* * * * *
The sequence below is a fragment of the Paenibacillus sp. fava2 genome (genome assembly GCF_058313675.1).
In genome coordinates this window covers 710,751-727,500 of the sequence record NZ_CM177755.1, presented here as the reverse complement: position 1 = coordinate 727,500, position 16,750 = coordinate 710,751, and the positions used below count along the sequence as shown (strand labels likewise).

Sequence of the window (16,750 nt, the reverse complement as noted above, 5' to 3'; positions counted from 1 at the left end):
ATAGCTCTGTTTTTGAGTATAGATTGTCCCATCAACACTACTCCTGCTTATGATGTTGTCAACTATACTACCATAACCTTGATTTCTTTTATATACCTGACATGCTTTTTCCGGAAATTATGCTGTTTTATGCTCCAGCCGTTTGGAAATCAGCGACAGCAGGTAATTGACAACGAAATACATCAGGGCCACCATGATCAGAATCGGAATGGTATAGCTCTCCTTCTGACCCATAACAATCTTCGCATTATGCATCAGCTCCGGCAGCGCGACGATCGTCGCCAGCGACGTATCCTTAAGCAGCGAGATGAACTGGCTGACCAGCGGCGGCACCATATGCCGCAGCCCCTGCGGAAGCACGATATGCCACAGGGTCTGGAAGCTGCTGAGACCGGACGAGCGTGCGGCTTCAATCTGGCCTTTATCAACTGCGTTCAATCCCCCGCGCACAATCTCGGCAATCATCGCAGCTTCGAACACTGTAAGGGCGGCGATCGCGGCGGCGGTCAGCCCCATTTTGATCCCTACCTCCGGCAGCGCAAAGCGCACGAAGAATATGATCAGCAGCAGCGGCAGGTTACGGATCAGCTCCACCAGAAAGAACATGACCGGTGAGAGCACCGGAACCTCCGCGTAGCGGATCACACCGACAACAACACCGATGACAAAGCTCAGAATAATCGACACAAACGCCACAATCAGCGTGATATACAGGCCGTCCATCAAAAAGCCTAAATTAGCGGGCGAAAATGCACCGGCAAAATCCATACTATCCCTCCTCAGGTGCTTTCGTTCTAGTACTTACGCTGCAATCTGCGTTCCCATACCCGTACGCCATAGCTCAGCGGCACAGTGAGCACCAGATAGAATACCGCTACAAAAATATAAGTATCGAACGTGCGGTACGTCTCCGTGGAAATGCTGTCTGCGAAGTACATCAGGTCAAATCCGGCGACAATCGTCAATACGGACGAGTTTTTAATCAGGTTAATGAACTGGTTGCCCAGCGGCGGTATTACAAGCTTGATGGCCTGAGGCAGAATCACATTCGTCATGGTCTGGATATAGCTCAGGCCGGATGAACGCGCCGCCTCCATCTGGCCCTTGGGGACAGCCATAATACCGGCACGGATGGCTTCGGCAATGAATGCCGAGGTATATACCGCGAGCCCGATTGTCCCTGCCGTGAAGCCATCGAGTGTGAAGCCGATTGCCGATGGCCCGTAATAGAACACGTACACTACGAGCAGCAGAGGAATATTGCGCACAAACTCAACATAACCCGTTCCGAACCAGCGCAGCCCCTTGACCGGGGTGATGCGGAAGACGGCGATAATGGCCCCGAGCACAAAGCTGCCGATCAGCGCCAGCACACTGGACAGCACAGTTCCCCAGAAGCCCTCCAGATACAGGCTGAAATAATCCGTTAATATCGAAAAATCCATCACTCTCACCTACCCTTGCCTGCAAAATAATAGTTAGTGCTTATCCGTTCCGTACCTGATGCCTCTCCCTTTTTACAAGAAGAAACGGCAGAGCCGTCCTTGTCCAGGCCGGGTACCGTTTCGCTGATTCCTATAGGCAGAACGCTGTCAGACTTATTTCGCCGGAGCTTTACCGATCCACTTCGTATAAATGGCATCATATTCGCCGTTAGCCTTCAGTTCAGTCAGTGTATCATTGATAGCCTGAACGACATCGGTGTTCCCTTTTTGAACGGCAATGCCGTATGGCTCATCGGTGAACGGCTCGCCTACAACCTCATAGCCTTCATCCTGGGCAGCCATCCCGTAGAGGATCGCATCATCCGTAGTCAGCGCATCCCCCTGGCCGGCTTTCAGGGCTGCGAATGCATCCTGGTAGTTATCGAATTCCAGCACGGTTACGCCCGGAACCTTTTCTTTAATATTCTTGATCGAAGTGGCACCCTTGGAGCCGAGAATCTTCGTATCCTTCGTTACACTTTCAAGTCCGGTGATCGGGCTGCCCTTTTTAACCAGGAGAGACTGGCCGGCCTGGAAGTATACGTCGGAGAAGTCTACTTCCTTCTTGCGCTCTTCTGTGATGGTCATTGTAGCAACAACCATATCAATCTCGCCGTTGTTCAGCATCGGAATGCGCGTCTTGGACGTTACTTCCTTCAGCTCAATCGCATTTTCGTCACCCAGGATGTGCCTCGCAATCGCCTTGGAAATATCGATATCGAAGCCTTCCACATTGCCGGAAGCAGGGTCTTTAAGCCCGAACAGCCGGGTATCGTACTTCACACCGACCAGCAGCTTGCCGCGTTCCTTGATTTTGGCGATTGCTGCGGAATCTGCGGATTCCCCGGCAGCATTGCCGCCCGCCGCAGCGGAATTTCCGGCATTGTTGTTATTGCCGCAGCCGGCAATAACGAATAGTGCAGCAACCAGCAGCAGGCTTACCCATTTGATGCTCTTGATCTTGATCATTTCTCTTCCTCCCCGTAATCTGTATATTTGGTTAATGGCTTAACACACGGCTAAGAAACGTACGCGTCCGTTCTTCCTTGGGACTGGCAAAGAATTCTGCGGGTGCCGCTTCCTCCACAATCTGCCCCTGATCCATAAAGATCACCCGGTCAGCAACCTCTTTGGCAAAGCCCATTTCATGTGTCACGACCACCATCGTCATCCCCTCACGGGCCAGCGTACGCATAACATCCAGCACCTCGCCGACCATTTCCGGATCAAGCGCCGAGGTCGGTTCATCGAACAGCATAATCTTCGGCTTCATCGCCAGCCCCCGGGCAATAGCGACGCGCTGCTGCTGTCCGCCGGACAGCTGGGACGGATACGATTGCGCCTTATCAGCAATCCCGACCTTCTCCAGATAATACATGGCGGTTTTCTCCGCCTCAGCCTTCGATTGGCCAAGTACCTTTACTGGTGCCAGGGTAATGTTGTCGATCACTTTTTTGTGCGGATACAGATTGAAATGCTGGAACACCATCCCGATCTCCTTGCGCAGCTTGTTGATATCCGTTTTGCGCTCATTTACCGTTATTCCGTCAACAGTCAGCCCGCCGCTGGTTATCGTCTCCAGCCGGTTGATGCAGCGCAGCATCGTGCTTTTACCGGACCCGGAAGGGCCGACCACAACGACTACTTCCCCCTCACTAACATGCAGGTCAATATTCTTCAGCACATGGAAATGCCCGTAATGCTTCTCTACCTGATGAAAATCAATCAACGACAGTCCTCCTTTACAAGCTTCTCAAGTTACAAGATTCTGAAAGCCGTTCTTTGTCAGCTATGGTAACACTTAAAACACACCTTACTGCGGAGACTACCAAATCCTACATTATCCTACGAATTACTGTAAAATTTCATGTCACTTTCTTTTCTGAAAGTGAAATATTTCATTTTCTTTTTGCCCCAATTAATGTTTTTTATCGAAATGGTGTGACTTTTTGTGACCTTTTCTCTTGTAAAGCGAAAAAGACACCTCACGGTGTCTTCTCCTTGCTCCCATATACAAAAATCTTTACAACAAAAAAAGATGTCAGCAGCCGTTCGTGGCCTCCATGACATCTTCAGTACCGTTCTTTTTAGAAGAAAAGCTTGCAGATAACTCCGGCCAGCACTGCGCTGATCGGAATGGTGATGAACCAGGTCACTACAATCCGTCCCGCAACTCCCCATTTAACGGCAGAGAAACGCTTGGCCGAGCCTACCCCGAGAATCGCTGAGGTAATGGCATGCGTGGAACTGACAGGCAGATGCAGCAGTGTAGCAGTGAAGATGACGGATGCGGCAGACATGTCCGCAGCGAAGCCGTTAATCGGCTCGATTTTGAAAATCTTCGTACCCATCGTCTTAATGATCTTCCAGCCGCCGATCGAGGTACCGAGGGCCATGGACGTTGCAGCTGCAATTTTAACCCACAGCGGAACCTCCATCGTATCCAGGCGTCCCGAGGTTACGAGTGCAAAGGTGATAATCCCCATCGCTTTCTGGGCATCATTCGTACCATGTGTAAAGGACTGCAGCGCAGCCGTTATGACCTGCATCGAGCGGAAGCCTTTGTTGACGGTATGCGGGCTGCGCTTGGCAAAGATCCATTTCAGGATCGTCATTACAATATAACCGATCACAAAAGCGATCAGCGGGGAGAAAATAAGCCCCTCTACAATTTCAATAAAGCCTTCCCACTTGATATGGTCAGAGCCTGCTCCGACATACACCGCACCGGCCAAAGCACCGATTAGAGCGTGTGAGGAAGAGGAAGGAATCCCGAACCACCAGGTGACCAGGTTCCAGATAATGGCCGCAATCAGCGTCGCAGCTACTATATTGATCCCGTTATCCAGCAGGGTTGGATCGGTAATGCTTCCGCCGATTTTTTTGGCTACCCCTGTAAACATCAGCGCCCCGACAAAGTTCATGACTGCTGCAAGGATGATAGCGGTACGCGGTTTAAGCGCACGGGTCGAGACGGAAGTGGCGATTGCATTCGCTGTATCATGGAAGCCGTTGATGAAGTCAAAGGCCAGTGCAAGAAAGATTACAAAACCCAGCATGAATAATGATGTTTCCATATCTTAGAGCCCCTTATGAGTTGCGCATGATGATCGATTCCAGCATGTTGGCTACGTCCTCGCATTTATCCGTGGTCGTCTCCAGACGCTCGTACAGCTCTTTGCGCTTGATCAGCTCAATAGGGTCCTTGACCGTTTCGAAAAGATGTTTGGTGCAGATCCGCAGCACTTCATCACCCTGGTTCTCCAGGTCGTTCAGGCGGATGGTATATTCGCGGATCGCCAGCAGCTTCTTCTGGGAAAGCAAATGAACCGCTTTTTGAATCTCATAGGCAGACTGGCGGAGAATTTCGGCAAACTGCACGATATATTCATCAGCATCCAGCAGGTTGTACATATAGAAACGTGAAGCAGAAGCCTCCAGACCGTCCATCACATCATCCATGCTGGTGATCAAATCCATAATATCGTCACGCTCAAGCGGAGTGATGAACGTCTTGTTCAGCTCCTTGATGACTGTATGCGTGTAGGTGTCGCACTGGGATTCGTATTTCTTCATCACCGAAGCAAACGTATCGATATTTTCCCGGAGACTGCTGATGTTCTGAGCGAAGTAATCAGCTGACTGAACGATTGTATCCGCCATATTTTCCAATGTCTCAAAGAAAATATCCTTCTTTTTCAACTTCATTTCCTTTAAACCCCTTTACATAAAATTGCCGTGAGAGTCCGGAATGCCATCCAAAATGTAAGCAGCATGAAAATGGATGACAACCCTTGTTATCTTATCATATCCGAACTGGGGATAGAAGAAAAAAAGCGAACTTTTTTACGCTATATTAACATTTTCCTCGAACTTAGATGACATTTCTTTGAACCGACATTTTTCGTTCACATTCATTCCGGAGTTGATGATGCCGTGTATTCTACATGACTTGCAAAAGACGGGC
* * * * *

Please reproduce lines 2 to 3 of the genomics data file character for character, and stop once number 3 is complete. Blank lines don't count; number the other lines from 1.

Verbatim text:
In genome coordinates this window covers 710,751-727,500 of the sequence record NZ_CM177755.1, presented here as the reverse complement: position 1 = coordinate 727,500, position 16,750 = coordinate 710,751, and the positions used below count along the sequence as shown (strand labels likewise).

Sequence of the window (16,750 nt, the reverse complement as noted above, 5' to 3'; positions counted from 1 at the left end):